“Mark my words, at some point they're going to try to sell the company to ATIC. Let ATIC deal with fighting Intel, and the board/investors can pocket a nice profit. Certainly if you were trying to sell, you'd sack Dirk. He doesn't seem like the kind of guy that would let them do it.”

This is just one of the many reasons I love working with Ryan—he always looks at things at an angle I hadn’t previously considered. ATIC, the company funding Global Foundries, would be a good suitor for AMD. It has the resources to fund a fight with Intel as we’ve already seen from Global Foundries...oh, and it also happens to own a number of microprocessor fabs that conveniently are very well suited to manufacturing AMD microprocessors.

Obviously everything here is pure speculation. While Dirk saved AMD from extinction, the press release seems to indicate he wouldn’t be the right guy to take AMD to the point of making tons of money. With Intel executing as well as it has been, I’m not sure if a change in CEO will be enough to fix that. AMD needs an influx of revenue to fund the sort of projects it needs in order to gain significant market share. 

To be honest, I don’t know Dirk personally and I don’t know why he’d choose to part ways with AMD. Changes like this are usually the result of something significant however. We’ll probably find out the answer in the next 24 months.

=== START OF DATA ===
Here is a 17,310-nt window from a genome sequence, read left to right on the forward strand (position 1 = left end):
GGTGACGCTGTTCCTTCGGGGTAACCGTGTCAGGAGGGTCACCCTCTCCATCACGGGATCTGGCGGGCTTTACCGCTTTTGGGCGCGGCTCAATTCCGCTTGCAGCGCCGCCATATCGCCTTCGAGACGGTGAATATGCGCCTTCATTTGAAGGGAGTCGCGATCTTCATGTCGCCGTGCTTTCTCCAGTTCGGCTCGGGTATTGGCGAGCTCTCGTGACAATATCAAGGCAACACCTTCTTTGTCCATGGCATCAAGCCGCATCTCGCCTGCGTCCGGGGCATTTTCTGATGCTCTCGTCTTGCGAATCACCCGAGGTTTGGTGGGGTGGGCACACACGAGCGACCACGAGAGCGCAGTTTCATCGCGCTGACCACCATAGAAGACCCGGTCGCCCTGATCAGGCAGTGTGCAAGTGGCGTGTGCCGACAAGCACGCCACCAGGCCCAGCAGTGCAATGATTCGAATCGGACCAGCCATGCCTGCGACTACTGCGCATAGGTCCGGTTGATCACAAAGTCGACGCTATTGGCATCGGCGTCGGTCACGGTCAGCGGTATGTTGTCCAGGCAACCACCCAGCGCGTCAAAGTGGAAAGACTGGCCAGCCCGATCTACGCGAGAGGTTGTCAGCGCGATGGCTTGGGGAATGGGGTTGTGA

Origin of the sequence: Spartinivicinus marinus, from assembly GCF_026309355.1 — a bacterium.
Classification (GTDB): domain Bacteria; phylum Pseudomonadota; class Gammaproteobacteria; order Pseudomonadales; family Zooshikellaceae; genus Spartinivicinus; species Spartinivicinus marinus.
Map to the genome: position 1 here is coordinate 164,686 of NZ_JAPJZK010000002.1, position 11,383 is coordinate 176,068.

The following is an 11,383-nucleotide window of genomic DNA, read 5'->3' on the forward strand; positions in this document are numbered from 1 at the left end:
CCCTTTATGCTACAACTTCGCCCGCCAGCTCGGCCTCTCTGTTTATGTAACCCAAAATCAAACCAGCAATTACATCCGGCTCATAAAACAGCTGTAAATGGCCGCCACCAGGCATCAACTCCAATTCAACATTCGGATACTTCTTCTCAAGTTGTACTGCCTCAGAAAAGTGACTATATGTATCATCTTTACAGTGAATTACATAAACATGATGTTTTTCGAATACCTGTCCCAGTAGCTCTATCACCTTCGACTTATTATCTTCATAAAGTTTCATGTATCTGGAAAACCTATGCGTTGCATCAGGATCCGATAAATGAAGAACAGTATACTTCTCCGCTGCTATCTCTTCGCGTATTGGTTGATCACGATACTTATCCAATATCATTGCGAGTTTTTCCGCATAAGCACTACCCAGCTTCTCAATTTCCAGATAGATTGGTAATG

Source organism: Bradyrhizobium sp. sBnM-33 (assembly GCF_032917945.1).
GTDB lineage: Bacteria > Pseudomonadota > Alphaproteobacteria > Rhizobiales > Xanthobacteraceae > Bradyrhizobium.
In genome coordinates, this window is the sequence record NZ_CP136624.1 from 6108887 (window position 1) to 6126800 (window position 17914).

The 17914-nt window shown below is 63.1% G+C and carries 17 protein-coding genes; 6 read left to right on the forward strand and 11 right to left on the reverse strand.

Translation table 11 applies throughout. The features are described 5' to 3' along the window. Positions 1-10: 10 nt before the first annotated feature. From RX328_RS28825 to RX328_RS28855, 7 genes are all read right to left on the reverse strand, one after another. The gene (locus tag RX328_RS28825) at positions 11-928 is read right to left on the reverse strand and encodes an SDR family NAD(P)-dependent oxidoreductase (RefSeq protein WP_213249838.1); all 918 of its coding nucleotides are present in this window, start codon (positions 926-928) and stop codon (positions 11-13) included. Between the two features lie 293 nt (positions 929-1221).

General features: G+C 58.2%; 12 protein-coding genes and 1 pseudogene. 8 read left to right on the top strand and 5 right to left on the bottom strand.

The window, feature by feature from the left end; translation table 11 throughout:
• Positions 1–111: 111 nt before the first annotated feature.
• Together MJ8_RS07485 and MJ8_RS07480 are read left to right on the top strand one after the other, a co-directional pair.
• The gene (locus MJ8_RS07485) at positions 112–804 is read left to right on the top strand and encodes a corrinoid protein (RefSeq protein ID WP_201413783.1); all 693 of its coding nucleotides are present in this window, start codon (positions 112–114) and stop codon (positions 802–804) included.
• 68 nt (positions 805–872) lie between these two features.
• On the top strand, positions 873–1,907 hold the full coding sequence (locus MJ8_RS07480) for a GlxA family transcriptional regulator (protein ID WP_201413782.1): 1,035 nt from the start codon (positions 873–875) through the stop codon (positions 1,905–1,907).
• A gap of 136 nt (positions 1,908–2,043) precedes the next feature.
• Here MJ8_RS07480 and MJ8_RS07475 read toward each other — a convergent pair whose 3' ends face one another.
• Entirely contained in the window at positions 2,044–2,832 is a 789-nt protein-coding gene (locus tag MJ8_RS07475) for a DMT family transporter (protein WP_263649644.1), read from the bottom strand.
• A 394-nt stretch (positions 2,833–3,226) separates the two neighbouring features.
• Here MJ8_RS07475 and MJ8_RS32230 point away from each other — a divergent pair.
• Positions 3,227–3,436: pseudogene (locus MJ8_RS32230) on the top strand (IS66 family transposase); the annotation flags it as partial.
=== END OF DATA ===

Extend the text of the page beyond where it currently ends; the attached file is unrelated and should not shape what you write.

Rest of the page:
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  • sprockkets - Tuesday, January 11, 2011 - link

    the only thing preventing it from happening is an app. Dual core 1.2ghz processors won't beat the desktop, but again, what about in 5 years?

    What then when Win8 arm arrives?
    Reply
  • mutarasector - Friday, January 14, 2011 - link

    Good points. I see the very same thing. Not only will we see central home servers, but it will even be affordable for home users to *redundant* home servers, possibly for different purposes. Reply
  • mutarasector - Friday, January 14, 2011 - link

    Desktop PCs, be it mid towers, mini towers, or SFF systems will remain relevant for a long time because there will always be a need for content creation capable systems that mobile systems will just not be able to do (at least not as easily and effectively, nor anytime soon). Mobile computing outside of laptops/notebooks (while mobile and powerful today) are still not ideal workstations, nor as cost effective, from a purchase/maintenance perspective. Furthermore, power efficiencies and 'greenness' of mobile technologies can be incorporated back into desktops in a more cost effective and/or 'green' manner.